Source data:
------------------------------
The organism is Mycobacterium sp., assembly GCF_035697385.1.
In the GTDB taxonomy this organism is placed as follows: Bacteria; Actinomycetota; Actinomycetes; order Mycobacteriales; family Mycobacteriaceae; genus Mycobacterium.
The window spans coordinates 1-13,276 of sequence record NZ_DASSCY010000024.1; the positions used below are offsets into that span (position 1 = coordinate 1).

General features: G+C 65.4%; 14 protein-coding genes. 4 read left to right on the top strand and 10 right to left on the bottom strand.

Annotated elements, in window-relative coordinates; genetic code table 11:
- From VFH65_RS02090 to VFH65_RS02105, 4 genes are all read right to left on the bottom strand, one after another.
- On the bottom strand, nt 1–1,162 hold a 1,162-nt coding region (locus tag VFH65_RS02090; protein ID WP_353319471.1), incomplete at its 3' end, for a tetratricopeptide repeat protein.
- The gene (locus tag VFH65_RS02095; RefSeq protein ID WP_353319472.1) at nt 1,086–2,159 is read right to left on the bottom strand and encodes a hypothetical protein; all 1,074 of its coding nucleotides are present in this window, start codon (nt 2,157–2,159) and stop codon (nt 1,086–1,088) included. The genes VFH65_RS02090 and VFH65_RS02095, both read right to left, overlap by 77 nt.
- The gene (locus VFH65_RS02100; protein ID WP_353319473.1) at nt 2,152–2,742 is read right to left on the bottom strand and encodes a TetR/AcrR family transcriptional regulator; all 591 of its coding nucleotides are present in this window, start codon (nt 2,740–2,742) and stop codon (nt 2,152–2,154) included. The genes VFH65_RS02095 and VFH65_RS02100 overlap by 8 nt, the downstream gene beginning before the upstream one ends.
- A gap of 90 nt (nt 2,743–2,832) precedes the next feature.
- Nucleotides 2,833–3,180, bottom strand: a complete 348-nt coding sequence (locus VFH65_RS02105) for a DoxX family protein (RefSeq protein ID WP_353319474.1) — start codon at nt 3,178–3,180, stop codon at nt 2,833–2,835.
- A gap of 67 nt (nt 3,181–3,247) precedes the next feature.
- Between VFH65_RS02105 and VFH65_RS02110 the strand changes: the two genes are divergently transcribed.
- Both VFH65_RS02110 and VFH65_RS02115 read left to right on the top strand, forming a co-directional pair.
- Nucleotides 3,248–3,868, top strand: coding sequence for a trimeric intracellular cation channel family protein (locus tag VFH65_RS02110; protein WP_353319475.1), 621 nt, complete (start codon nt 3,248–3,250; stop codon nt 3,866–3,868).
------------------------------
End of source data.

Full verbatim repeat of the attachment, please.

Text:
The organism is Mycobacterium sp., assembly GCF_035697385.1.
In the GTDB taxonomy this organism is placed as follows: Bacteria; Actinomycetota; Actinomycetes; order Mycobacteriales; family Mycobacteriaceae; genus Mycobacterium.
The window spans coordinates 1-13,276 of sequence record NZ_DASSCY010000024.1; the positions used below are offsets into that span (position 1 = coordinate 1).

General features: G+C 65.4%; 14 protein-coding genes. 4 read left to right on the top strand and 10 right to left on the bottom strand.

Annotated elements, in window-relative coordinates; genetic code table 11:
- From VFH65_RS02090 to VFH65_RS02105, 4 genes are all read right to left on the bottom strand, one after another.
- On the bottom strand, nt 1–1,162 hold a 1,162-nt coding region (locus tag VFH65_RS02090; protein ID WP_353319471.1), incomplete at its 3' end, for a tetratricopeptide repeat protein.
- The gene (locus tag VFH65_RS02095; RefSeq protein ID WP_353319472.1) at nt 1,086–2,159 is read right to left on the bottom strand and encodes a hypothetical protein; all 1,074 of its coding nucleotides are present in this window, start codon (nt 2,157–2,159) and stop codon (nt 1,086–1,088) included. The genes VFH65_RS02090 and VFH65_RS02095, both read right to left, overlap by 77 nt.
- The gene (locus VFH65_RS02100; protein ID WP_353319473.1) at nt 2,152–2,742 is read right to left on the bottom strand and encodes a TetR/AcrR family transcriptional regulator; all 591 of its coding nucleotides are present in this window, start codon (nt 2,740–2,742) and stop codon (nt 2,152–2,154) included. The genes VFH65_RS02095 and VFH65_RS02100 overlap by 8 nt, the downstream gene beginning before the upstream one ends.
- A gap of 90 nt (nt 2,743–2,832) precedes the next feature.
- Nucleotides 2,833–3,180, bottom strand: a complete 348-nt coding sequence (locus VFH65_RS02105) for a DoxX family protein (RefSeq protein ID WP_353319474.1) — start codon at nt 3,178–3,180, stop codon at nt 2,833–2,835.
- A gap of 67 nt (nt 3,181–3,247) precedes the next feature.
- Between VFH65_RS02105 and VFH65_RS02110 the strand changes: the two genes are divergently transcribed.
- Both VFH65_RS02110 and VFH65_RS02115 read left to right on the top strand, forming a co-directional pair.
- Nucleotides 3,248–3,868, top strand: coding sequence for a trimeric intracellular cation channel family protein (locus tag VFH65_RS02110; protein WP_353319475.1), 621 nt, complete (start codon nt 3,248–3,250; stop codon nt 3,866–3,868).